WASHINGTON (AP) - A survey of state highway safety agencies suggests a silver lining to high gas prices and a faltering economy -- fewer traffic fatalities.
The Governors Highway Safety Association says vehicles deaths dropped in 40 states and the District of Columbia out of 44 states they surveyed. The average decline was 10.7 percent.
The survey is an early indication that traffic deaths could hit their lowest levels in four decades.
The head of the organization says deaths declined because people drove less in the face of skyrocketing gas prices in the first half of 2008 followed by the economic downturn.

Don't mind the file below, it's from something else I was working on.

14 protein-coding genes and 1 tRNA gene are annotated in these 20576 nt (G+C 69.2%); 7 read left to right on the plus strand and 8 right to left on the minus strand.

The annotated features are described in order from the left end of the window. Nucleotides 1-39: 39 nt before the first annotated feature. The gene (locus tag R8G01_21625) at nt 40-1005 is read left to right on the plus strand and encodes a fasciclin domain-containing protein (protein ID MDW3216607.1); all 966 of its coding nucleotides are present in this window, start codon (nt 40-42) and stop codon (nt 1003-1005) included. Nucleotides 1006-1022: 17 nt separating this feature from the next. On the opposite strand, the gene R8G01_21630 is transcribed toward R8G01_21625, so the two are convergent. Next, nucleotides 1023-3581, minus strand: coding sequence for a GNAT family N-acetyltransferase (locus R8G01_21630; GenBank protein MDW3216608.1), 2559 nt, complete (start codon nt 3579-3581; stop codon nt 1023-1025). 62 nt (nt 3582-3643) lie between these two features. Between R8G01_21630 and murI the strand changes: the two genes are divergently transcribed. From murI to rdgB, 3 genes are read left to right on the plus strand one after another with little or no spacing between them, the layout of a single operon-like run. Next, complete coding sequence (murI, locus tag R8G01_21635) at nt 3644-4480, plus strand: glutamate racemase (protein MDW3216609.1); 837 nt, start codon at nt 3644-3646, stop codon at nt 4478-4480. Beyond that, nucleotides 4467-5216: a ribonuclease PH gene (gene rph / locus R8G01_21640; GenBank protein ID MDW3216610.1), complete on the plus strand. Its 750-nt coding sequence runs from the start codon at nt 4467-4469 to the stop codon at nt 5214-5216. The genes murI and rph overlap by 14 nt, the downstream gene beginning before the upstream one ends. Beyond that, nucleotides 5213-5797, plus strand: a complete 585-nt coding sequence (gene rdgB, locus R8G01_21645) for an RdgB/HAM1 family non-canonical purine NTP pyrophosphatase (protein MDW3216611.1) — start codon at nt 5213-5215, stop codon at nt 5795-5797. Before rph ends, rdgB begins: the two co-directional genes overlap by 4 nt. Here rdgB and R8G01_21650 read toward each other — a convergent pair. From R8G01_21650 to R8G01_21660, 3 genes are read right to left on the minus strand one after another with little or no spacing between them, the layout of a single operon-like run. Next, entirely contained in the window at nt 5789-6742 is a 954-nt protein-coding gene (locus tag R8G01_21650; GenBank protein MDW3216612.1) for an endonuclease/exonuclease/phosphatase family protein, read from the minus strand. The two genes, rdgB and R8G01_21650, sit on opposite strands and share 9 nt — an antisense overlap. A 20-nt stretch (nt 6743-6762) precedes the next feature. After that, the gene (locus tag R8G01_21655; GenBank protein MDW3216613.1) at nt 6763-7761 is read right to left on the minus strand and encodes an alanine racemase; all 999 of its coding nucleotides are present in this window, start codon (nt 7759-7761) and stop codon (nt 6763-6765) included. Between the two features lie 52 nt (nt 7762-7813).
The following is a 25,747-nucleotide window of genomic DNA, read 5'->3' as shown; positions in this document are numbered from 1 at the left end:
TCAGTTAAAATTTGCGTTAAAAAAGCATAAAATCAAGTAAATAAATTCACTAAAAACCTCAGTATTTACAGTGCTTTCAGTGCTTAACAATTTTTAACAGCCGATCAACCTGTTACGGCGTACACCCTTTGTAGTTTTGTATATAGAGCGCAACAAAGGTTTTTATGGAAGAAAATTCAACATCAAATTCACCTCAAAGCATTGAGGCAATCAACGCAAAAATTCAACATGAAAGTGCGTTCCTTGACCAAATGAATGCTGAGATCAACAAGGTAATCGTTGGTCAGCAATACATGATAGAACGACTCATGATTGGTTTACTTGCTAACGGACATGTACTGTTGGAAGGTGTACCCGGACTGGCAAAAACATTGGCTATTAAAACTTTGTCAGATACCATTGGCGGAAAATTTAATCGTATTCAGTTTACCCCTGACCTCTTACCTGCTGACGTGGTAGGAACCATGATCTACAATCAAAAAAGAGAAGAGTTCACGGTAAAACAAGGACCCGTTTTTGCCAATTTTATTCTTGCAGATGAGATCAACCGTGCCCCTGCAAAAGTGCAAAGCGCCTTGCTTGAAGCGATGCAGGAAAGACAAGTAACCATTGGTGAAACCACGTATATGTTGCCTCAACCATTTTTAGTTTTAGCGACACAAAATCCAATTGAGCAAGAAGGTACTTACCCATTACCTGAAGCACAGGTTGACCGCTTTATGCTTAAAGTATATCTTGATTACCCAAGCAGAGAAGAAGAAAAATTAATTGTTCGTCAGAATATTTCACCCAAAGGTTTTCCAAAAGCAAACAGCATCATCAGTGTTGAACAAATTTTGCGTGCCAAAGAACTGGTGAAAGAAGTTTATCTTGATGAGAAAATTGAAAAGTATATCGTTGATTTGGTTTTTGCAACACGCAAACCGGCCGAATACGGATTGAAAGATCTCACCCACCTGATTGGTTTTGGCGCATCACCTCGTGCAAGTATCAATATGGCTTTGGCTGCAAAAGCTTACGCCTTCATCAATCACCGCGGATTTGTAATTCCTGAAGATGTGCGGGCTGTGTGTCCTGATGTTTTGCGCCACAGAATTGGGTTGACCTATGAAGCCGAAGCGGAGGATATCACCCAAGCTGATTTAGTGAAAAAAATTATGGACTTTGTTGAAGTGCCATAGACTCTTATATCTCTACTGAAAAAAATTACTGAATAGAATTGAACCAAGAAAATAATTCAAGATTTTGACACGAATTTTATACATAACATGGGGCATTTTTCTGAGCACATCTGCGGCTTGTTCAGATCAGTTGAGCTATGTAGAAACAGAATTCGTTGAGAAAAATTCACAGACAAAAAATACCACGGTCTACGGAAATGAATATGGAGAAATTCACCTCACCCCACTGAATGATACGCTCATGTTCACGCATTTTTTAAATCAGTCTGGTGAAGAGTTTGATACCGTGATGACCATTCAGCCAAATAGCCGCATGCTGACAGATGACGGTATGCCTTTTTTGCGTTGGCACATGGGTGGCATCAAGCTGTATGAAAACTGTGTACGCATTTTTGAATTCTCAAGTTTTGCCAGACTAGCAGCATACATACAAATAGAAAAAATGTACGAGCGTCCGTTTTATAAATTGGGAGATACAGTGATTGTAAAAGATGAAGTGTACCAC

Barbara Harsha says seat belt use reaching a record high of 83 percent and an increased enforcement of traffic laws also contributed to the drop.
The safety association cautions the surveys are estimates and the final figures could vary.
On the Net:
Governors Highway Safety Association: http://www.ghsa.org/
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